Can dry eyes cause headaches? Causes and treatment – Medical News Today

Can dry eyes cause headaches? Causes and treatment – Medical News Today

Although dry eyes and headaches can share common triggers and occur at the same time, there has been no research to establish a causal connection between the two. However, if one trigger is causing both dry eyes and headaches, identifying and removing it may relieve both.

Can dry eyes cause headaches? This is a common question that people with headaches and dry eyes may ask.

Several studies have shown a correlation between dry eyes and headaches, with a link that might run in both directions.

Dry eyes might occur more often in people with headaches, or they might be a headache trigger. Headache disorders may also be a risk factor for dry eyes.

This article explores the symptoms, causes, treatments, and prevention of both dry eyes and headaches, the relationship between dry eyes and headaches, and the research behind this connection.

Some symptoms of dry eyes include:

People with headaches may find that the headache appears before the eyes feel dry, around the same time as the eyes start feeling dry, or after a period of dry eyes.

Headaches generally cause head pain, but they may also cause other symptoms, including eye- and vision-related symptoms.

For example, migraine headaches may cause sensitivity to light or unusual visual sensations. Also, cluster headaches can cause a stabbing sensation behind one eye.

A number of studies have found a link between migraine headaches and dry eyes.

For example, a 2017 study of 14,329 adults found that 14.4% of people who experienced migraine headaches reported a dry eye diagnosis, compared with 8.2% who did not experience migraine headaches.

Also, 22% of the participants in the study who experienced migraine headaches reported dry eye symptoms, compared with 15.1% who had no history of migraine headaches.

A 2019 population study that included 72,969 participants found a similar connection. In that study, people who experienced migraine headaches were 1.42 times more likely to have a diagnosis of dry eye disease than those who did not.

However, researchers have not yet found a causal connection between migraine headaches and dry eyes. This means that it is unclear whether migraine causes dry eyes, if dry eyes cause migraine, or if some other factor explains the connection.

People who experience migraine episodes can have a wide range of triggers. For some, eye strain or dry eyes may be a trigger.

It is also possible that the two complaints share triggers. For example, neck pain and exposure to light are common triggers for migraine headaches. Long periods of time using computers or other screens may also trigger dry eyes.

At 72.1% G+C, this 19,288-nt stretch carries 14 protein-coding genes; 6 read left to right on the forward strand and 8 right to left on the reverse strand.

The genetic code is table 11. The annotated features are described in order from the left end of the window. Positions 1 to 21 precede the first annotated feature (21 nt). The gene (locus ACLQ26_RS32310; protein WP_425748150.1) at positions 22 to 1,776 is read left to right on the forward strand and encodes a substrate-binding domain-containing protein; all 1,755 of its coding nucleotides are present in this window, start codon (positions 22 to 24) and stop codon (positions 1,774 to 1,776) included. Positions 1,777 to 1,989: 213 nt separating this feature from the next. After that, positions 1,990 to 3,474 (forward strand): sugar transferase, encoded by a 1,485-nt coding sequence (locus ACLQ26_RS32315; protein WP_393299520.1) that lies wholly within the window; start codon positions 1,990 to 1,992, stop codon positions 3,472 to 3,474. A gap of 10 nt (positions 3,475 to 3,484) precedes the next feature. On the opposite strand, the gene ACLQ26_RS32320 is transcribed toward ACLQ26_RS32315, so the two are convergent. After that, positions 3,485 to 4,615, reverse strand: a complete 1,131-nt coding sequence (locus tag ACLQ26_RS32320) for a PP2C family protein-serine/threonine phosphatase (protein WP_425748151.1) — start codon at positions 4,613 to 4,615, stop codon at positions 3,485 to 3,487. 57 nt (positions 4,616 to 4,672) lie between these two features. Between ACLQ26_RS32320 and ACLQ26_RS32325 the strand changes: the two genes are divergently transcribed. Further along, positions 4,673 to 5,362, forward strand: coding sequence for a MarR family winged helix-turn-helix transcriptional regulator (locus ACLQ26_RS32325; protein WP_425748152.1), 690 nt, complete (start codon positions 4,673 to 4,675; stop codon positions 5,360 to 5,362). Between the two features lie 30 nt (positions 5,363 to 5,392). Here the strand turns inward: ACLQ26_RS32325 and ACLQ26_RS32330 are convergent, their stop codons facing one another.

Some other potential links between dry eyes and headaches include:

Dry eyes can happen for many reasons, including:

Certain factors may increase the risk of dry eyes, including:

Although some people experience dry eyes and headaches at the same time, there is no evidence to suggest that treating one will cure or relieve the other.

When a single trigger causes both, such as when a person develops a headache after sitting at a desk and staring at a screen all day, removing the trigger may help with both complaints.

Some treatment options for dry eyes include:

Warm compresses and lid scrubs can ease eye irritation from some eye health conditions, such as blepharitis.

If home treatments do not work, a doctor may recommend the following options:

Headaches can have many causes. Although most are benign, severe or chronic headaches may warn of a serious medical condition, such as high blood pressure, a stroke, or a neurological condition.

A doctor can recommend treatments for managing headaches and ensure that a person does not have a serious underlying condition.

For occasional headaches, a person may wish to try the following:

It may be possible to prevent headaches and dry eyes by keeping a journal of ones triggers, then removing or avoiding those triggers.

For example, a person might find that dehydration and eye strain trigger both headaches and dry eyes.

To prevent headaches, a person can also try:

To prevent dry eyes, a person can also try:

Most headaches go away on their own, with or without treatment.

Migraine headaches typically last 472 hours. Some headaches, including migraine headaches, can become a chronic condition. If this is the case, a person may experience many episodes each month, especially if they are unable to control or identify their triggers.

Dry eyes may also come and go, though they tend to get worse when a person is around dry eye triggers, such as dry air.

The outlook for each complaint is better if a person can identify and address the underlying cause.

Dry eyes and headaches sometimes occur together, and people with certain types of headaches are more likely to experience dry eyes.

Despite this, researchers have not established a clear causal relationship between the two.

People who are experiencing both symptoms should inform a doctor and ask about treatment options for each issue.

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Can dry eyes cause headaches? Causes and treatment - Medical News Today

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